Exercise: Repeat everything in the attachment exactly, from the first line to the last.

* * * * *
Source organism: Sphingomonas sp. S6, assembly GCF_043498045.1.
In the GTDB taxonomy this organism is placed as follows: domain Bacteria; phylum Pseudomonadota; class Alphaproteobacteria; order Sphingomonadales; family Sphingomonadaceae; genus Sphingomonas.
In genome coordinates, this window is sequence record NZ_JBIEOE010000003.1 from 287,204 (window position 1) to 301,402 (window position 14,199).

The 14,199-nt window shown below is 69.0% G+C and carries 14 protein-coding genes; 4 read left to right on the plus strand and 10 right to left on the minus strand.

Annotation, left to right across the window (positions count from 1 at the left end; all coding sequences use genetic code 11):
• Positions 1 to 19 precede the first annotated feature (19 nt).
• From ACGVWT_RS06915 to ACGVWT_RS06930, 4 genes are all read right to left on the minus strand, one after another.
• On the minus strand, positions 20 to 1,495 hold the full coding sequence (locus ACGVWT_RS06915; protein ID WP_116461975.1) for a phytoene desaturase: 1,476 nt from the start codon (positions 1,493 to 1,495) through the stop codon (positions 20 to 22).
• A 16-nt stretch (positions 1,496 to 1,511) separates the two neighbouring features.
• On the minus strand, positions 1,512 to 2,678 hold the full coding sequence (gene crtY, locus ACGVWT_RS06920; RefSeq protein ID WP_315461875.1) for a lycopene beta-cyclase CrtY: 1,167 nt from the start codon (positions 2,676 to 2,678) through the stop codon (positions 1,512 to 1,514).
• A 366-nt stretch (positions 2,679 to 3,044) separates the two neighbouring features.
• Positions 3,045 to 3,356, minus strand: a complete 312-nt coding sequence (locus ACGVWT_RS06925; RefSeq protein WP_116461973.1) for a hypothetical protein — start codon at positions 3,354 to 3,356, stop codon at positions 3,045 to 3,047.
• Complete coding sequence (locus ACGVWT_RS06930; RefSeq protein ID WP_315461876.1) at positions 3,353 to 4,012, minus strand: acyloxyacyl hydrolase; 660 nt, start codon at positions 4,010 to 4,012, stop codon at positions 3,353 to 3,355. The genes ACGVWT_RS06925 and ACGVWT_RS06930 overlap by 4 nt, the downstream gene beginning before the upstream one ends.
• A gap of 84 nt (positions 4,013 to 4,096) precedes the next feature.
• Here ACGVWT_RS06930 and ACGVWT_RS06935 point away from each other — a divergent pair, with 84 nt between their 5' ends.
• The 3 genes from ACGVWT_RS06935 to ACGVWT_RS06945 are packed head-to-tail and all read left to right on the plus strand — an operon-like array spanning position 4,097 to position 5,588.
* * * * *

Source organism: Sphingomonas sp. S6, assembly GCF_043498045.1.
In the GTDB taxonomy this organism is placed as follows: domain Bacteria; phylum Pseudomonadota; class Alphaproteobacteria; order Sphingomonadales; family Sphingomonadaceae; genus Sphingomonas.
In genome coordinates, this window is sequence record NZ_JBIEOE010000003.1 from 287,204 (window position 1) to 301,402 (window position 14,199).

The 14,199-nt window shown below is 69.0% G+C and carries 14 protein-coding genes; 4 read left to right on the plus strand and 10 right to left on the minus strand.

Annotation, left to right across the window (positions count from 1 at the left end; all coding sequences use genetic code 11):
• Positions 1 to 19 precede the first annotated feature (19 nt).
• From ACGVWT_RS06915 to ACGVWT_RS06930, 4 genes are all read right to left on the minus strand, one after another.
• On the minus strand, positions 20 to 1,495 hold the full coding sequence (locus ACGVWT_RS06915; protein ID WP_116461975.1) for a phytoene desaturase: 1,476 nt from the start codon (positions 1,493 to 1,495) through the stop codon (positions 20 to 22).
• A 16-nt stretch (positions 1,496 to 1,511) separates the two neighbouring features.
• On the minus strand, positions 1,512 to 2,678 hold the full coding sequence (gene crtY, locus ACGVWT_RS06920; RefSeq protein ID WP_315461875.1) for a lycopene beta-cyclase CrtY: 1,167 nt from the start codon (positions 2,676 to 2,678) through the stop codon (positions 1,512 to 1,514).
• A 366-nt stretch (positions 2,679 to 3,044) separates the two neighbouring features.
• Positions 3,045 to 3,356, minus strand: a complete 312-nt coding sequence (locus ACGVWT_RS06925; RefSeq protein WP_116461973.1) for a hypothetical protein — start codon at positions 3,354 to 3,356, stop codon at positions 3,045 to 3,047.
• Complete coding sequence (locus ACGVWT_RS06930; RefSeq protein ID WP_315461876.1) at positions 3,353 to 4,012, minus strand: acyloxyacyl hydrolase; 660 nt, start codon at positions 4,010 to 4,012, stop codon at positions 3,353 to 3,355. The genes ACGVWT_RS06925 and ACGVWT_RS06930 overlap by 4 nt, the downstream gene beginning before the upstream one ends.
• A gap of 84 nt (positions 4,013 to 4,096) precedes the next feature.
• Here ACGVWT_RS06930 and ACGVWT_RS06935 point away from each other — a divergent pair, with 84 nt between their 5' ends.
• The 3 genes from ACGVWT_RS06935 to ACGVWT_RS06945 are packed head-to-tail and all read left to right on the plus strand — an operon-like array spanning position 4,097 to position 5,588.